Typically, influenza is transmitted through the air by coughs or sneezes, creating aerosols containing the virus. Influenza can also be transmitted by direct contact with bird droppings or nasal secretions, or through contact with contaminated surfaces. Airborne aerosols have been thought to cause most infections, although which means of transmission is most important is not absolutely clear. Influenza viruses can be inactivated by sunlight, disinfectants and detergents. As the virus can be inactivated by soap, frequent hand washing reduces the risk of infection.

Influenza spreads around the world in seasonal epidemics, resulting in the deaths of between &10000000000250000000000250,000 and &10000000000500000000000500,000 people every year, up to millions in some pandemic years. On average 41,400 people died each year in the United States between 1979 and 2001 from influenza. In 2010 the Centers for Disease Control and Prevention (CDC) in the United States changed the way it reports the 30 year estimates for deaths. Now they are reported as a range from a low of about 3,300 deaths to a high of 49,000 per year.

Three influenza pandemics occurred in the 20th century and killed tens of millions of people, with each of these pandemics being caused by the appearance of a new strain of the virus in humans. Often, these new strains appear when an existing flu virus spreads to humans from other animal species, or when an existing human strain picks up new genes from a virus that usually infects birds or pigs. An avian strain named H5N1 raised the concern of a new influenza pandemic, after it emerged in Asia in the 1990s, but it has not evolved to a form that spreads easily between people. In April 2009 a novel flu strain evolved that combined genes from human, pig, and bird flu, initially dubbed "swine flu" and also known as influenza A/H1N1, emerged in Mexico, the United States, and several other nations. The World Health Organization officially declared the outbreak to be a pandemic on June 11, 2009 (see 2009 flu pandemic). The WHO's declaration of a pandemic level 6 was an indication of spread, not severity, the strain actually having a lower mortality rate than common flu outbreaks.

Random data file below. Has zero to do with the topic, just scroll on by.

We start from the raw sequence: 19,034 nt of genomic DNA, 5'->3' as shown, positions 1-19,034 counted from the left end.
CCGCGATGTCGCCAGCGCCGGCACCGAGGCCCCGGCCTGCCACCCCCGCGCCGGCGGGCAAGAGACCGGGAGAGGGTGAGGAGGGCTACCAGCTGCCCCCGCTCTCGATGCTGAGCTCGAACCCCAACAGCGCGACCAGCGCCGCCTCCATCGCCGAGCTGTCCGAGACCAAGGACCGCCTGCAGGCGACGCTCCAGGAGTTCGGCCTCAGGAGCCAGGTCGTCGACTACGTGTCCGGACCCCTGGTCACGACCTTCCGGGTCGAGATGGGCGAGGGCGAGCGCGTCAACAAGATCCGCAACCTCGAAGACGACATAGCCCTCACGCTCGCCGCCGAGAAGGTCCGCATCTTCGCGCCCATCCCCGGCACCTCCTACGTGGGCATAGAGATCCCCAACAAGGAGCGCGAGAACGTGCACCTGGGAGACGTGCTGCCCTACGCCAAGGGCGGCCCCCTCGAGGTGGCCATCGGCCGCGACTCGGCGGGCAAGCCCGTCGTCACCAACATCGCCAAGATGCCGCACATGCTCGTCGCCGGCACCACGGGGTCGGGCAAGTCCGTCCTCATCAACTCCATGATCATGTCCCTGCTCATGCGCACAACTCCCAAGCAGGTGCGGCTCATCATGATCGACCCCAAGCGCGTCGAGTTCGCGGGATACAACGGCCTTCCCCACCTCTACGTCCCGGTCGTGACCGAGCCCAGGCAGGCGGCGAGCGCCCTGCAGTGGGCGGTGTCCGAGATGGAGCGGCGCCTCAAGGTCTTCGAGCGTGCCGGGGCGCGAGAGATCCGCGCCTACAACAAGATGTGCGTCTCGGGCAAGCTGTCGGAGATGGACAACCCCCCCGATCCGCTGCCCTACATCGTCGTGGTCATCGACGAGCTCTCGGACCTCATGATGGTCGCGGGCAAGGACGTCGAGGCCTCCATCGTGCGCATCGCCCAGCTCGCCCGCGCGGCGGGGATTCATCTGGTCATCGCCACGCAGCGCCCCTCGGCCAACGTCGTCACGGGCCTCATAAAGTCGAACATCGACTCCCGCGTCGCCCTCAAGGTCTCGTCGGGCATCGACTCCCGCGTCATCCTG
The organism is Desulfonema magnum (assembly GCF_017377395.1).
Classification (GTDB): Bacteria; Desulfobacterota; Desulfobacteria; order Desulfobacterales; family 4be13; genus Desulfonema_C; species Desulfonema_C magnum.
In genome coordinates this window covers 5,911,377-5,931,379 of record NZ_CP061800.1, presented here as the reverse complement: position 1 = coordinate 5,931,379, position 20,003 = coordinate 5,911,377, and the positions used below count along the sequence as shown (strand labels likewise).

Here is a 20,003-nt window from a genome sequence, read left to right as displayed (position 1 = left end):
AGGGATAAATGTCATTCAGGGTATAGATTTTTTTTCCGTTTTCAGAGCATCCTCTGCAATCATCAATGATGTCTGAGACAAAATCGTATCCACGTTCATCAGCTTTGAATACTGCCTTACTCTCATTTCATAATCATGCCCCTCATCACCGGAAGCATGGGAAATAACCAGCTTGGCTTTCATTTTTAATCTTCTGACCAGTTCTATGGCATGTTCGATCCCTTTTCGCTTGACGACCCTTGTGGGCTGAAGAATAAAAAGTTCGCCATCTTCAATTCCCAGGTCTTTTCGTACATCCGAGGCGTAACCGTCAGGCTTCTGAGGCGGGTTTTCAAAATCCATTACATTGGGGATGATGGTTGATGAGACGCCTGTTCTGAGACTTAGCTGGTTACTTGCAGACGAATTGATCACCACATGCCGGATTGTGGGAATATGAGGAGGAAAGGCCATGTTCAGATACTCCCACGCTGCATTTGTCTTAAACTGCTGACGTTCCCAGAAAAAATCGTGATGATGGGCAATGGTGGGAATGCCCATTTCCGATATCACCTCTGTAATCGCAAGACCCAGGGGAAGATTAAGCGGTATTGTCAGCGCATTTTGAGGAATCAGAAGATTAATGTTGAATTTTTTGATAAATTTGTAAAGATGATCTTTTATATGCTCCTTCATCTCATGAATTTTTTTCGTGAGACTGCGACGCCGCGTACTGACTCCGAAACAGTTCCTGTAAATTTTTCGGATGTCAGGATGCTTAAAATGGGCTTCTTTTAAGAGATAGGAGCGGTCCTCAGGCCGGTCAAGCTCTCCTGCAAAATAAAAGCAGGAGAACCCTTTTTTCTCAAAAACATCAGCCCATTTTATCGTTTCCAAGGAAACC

Vaccinations against influenza are usually made available to people in developed countries. Farmed poultry is often vaccinated to avoid decimation of the flocks. The most common human vaccine is the trivalent influenza vaccine (TIV) that contains purified and inactivated antigens against three viral strains. Typically, this vaccine includes material from two influenza A virus subtypes and one influenza B virus strain. The TIV carries no risk of transmitting the disease, and it has very low reactivity. A vaccine formulated for one year may be ineffective in the following year, since the influenza virus evolves rapidly, and new strains quickly replace the older ones. Antiviral drugs such as the neuraminidase inhibitor oseltamivir can be used to treat influenza, however the effectiveness is difficult to determine due to much of the data remaining unpublished.